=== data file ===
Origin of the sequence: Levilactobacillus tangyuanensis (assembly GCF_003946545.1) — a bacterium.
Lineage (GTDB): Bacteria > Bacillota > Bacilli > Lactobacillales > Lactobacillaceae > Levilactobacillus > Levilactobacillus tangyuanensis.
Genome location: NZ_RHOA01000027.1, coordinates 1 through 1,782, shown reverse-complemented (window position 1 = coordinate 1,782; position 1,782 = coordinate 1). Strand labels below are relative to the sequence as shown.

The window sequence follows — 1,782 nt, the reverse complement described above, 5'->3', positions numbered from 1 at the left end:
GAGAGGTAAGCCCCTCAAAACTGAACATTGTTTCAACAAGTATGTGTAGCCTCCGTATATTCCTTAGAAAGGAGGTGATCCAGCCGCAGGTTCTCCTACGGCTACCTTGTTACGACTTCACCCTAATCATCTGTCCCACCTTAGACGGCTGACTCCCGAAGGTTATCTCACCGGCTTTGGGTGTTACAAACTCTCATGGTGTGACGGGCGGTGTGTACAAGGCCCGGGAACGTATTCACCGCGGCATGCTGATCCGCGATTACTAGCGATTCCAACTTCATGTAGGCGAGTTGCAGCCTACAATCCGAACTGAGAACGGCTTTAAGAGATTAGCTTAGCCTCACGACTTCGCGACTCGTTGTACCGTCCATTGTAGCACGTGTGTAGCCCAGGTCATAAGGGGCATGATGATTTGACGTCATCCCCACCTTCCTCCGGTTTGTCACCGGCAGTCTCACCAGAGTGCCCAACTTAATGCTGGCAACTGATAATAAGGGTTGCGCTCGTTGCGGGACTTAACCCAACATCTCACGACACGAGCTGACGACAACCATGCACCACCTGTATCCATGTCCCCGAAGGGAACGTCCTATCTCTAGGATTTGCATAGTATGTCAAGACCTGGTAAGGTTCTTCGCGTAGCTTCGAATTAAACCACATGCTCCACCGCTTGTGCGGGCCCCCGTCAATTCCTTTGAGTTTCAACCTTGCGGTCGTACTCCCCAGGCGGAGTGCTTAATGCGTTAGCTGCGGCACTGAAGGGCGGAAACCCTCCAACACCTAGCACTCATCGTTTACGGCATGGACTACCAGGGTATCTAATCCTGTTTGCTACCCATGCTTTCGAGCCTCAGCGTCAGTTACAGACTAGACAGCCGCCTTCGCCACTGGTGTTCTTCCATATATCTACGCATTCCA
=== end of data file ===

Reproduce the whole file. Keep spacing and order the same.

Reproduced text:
Origin of the sequence: Levilactobacillus tangyuanensis (assembly GCF_003946545.1) — a bacterium.
Lineage (GTDB): Bacteria > Bacillota > Bacilli > Lactobacillales > Lactobacillaceae > Levilactobacillus > Levilactobacillus tangyuanensis.
Genome location: NZ_RHOA01000027.1, coordinates 1 through 1,782, shown reverse-complemented (window position 1 = coordinate 1,782; position 1,782 = coordinate 1). Strand labels below are relative to the sequence as shown.

The window sequence follows — 1,782 nt, the reverse complement described above, 5'->3', positions numbered from 1 at the left end:
GAGAGGTAAGCCCCTCAAAACTGAACATTGTTTCAACAAGTATGTGTAGCCTCCGTATATTCCTTAGAAAGGAGGTGATCCAGCCGCAGGTTCTCCTACGGCTACCTTGTTACGACTTCACCCTAATCATCTGTCCCACCTTAGACGGCTGACTCCCGAAGGTTATCTCACCGGCTTTGGGTGTTACAAACTCTCATGGTGTGACGGGCGGTGTGTACAAGGCCCGGGAACGTATTCACCGCGGCATGCTGATCCGCGATTACTAGCGATTCCAACTTCATGTAGGCGAGTTGCAGCCTACAATCCGAACTGAGAACGGCTTTAAGAGATTAGCTTAGCCTCACGACTTCGCGACTCGTTGTACCGTCCATTGTAGCACGTGTGTAGCCCAGGTCATAAGGGGCATGATGATTTGACGTCATCCCCACCTTCCTCCGGTTTGTCACCGGCAGTCTCACCAGAGTGCCCAACTTAATGCTGGCAACTGATAATAAGGGTTGCGCTCGTTGCGGGACTTAACCCAACATCTCACGACACGAGCTGACGACAACCATGCACCACCTGTATCCATGTCCCCGAAGGGAACGTCCTATCTCTAGGATTTGCATAGTATGTCAAGACCTGGTAAGGTTCTTCGCGTAGCTTCGAATTAAACCACATGCTCCACCGCTTGTGCGGGCCCCCGTCAATTCCTTTGAGTTTCAACCTTGCGGTCGTACTCCCCAGGCGGAGTGCTTAATGCGTTAGCTGCGGCACTGAAGGGCGGAAACCCTCCAACACCTAGCACTCATCGTTTACGGCATGGACTACCAGGGTATCTAATCCTGTTTGCTACCCATGCTTTCGAGCCTCAGCGTCAGTTACAGACTAGACAGCCGCCTTCGCCACTGGTGTTCTTCCATATATCTACGCATTCCA